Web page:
Hallo again to all.
It is Easter 2013. The Lord is risen indeed. Alleluia.
In the church, this is Easter Week or the Octave of Easter. The miracle of Jesus' resurrection is so astonishing that we need more than one day to process it each year.
But among the world's retailers, Easter is done. Easter decorations and Easter eggs and Easter bunnies and Easter baskets are all marked down to clear the shelves for the next merchandise season.
The Preston (Lancashire) City Council is sponsoring an Egg Rolling day with bonnet making, egg rolling, Easter storytelling, magicians, tea parties, and a human juke box. Cadbury World (Birmingham) advertises an Eggstravaganza, which offers (besides chocolate eggs) various egg trails and a bonnet-making competition. The Easter activity calendar in Canada shows big Easter egg hunts in Alberta, BC, Manitoba, Ontario, Québec, and Nova Scotia. The Sydney Royal Easter Show is the largest annual event in Australia, but mostly it has Easter in its name because it happens during the 4-day national holiday from Good Friday through Easter Monday. The Golden Easter Egg race is 'Australian greyhound racing's most sought-after prize'; you can get your betting tips here. Remember that Easter in Australia does not come in the Spring but in the Autumn, so the metaphors of New Life don't work so well there. Australians aren't too keen on rabbits, so the Easter bunny is under quite some pressure there from the Easter bilby.
We'd venture a guess that more than half of the Christian churches in the USA offered an Easter egg hunt on Easter Sunday. Shamelessly.
You can wince and shrug off all of these festivities as secular. Some are certainly more secular than others. But we can't see any strong reason why an Easter egg or rabbit is more of a secular symbol than an Easter lily or a hat worn to church on Easter. The egg is a symbol of new life. Lighting a paschal candle is new fire, a symbol of new life. Granted, Cadbury's does not sell chocolate candles, but to a first order all of these symbols began their iconic life as an attempt to find means to bridge everyday life to the incomprehensibility of the Resurrection.
Symbolism is important. Humans need concrete symbols to help us focus our thoughts on complex, intangible, and incredible events. Historically it has worked better to put candles and flowers at an altar than to put eggs and rabbits there. And lambs. Spring lambs. Like all baby animals, a lamb is a symbol of new life. But in Christian tradition, we don't put the lamb at the altar, we slaughter it and eat it, making μαγειρίτσα out of the head. The lamb's skull supposedly gives the broth a uniquely Paschal flavour.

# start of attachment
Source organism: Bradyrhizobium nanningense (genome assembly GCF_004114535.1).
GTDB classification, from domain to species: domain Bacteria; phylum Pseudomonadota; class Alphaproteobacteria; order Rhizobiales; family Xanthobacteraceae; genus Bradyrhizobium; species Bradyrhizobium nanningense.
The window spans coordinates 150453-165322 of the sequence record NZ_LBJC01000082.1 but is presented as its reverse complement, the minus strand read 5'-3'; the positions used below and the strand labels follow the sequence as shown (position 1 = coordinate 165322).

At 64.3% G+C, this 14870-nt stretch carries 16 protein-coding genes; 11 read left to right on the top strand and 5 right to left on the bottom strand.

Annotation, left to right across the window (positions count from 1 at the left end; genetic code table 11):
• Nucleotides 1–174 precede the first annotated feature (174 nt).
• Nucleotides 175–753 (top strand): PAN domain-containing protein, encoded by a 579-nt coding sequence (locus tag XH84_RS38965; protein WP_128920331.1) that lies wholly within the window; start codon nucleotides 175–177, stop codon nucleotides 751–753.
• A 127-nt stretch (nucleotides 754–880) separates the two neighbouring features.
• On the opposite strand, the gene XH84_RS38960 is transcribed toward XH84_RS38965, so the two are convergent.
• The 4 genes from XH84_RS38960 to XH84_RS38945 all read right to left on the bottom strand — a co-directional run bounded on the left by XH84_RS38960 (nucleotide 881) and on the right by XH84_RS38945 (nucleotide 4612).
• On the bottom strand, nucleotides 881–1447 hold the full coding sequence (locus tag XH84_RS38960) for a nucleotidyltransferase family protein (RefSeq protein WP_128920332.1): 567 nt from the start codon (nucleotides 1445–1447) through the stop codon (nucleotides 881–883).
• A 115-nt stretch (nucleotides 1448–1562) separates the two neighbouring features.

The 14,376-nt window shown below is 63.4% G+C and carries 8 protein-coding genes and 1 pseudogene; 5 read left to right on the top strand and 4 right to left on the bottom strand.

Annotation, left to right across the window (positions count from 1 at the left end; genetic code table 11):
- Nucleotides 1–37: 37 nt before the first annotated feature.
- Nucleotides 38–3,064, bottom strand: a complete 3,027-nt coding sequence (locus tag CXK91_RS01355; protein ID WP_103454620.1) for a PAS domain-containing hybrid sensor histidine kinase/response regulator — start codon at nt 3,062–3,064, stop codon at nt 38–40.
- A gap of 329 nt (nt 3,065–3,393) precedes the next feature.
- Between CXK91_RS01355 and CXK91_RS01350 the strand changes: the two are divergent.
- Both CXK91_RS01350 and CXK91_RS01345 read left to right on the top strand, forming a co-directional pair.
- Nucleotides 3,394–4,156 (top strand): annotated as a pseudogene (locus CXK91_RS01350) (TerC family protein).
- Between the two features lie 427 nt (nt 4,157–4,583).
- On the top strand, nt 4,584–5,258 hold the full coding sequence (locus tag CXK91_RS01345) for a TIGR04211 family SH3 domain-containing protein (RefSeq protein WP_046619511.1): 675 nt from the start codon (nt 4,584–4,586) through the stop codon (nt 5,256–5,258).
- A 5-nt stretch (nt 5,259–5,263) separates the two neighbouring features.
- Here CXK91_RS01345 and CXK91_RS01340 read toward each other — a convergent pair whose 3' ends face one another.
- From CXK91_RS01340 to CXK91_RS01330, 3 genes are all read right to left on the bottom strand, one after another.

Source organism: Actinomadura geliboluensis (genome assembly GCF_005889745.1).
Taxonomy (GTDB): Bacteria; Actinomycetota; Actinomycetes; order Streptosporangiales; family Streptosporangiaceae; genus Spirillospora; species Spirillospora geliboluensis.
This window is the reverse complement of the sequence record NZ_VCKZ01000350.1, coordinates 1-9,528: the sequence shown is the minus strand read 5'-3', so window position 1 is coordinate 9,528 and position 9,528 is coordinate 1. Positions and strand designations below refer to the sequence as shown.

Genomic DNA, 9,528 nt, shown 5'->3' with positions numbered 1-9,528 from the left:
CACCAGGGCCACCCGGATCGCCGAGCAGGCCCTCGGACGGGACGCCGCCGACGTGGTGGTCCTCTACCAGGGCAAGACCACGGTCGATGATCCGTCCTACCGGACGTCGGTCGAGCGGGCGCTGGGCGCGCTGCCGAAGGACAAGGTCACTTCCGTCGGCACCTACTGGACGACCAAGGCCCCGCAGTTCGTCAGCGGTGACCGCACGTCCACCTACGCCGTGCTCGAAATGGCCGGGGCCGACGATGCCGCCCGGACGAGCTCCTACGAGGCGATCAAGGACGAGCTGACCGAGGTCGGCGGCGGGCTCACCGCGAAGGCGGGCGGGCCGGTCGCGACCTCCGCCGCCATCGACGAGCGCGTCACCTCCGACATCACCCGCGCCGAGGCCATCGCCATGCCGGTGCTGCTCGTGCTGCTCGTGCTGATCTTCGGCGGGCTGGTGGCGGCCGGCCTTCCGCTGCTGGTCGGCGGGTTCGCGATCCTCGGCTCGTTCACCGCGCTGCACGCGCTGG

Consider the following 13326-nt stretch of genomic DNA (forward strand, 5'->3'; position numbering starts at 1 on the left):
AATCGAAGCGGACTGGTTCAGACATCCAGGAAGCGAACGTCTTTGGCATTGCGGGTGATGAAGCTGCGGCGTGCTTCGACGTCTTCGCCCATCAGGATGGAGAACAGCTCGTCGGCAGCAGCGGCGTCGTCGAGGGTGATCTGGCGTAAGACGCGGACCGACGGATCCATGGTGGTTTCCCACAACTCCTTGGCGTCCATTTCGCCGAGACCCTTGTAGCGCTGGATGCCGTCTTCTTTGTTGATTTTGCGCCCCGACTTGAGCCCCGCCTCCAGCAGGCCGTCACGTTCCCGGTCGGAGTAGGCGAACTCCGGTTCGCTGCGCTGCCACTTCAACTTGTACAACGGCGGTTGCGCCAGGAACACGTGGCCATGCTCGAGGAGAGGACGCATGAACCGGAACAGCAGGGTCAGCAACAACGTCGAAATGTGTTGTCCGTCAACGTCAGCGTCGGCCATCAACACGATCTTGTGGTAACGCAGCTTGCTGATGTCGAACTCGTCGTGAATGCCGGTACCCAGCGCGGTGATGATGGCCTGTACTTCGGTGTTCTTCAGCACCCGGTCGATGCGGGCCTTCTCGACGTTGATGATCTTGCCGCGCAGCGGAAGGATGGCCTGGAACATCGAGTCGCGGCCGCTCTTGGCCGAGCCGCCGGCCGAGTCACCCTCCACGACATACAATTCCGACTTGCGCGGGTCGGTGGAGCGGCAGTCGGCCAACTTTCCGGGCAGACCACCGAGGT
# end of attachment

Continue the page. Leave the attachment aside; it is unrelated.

For us at Anglicans Online the timeless symbols of Easter are liturgy and music. For others the timeless symbols might be pysanki or a new hat (or an old hat) or marshmallow peeps or goat's head soup. Whatever it takes for you to better remember the meaning of Easter and the Resurrection is fine with us. We probably won't cringe too terribly much if your favorite symbol of Easter is something that is marked down 40% on Easter Monday.
If we had to pick one symbol of Easter that works best for us it would be the music, and perhaps the single piece of music that works the best for us is 'Jesus Christ is Risen Today'. There's nothing like singing it in church among hundreds of other worshippers, but if you missed it this year, we find this 2009 YouTube recording (made by organist Wayne Burcham-Gulotta at the Church of the Redeemer in Morristown, New Jersey USA) to be a more than adequate substitute.* Many cathedral choirs have recorded this hymn, but these New Jersey people totally nailed it, adding trumpets and timpani to a superb choir.
See you next week.
This web site is independent. It is not official in any way. Our editorial staff is private and unaffiliated. Please contact firstname.lastname@example.org about information on this page. ©2013 Society of Archbishop Justus. Please address all spam to email@example.com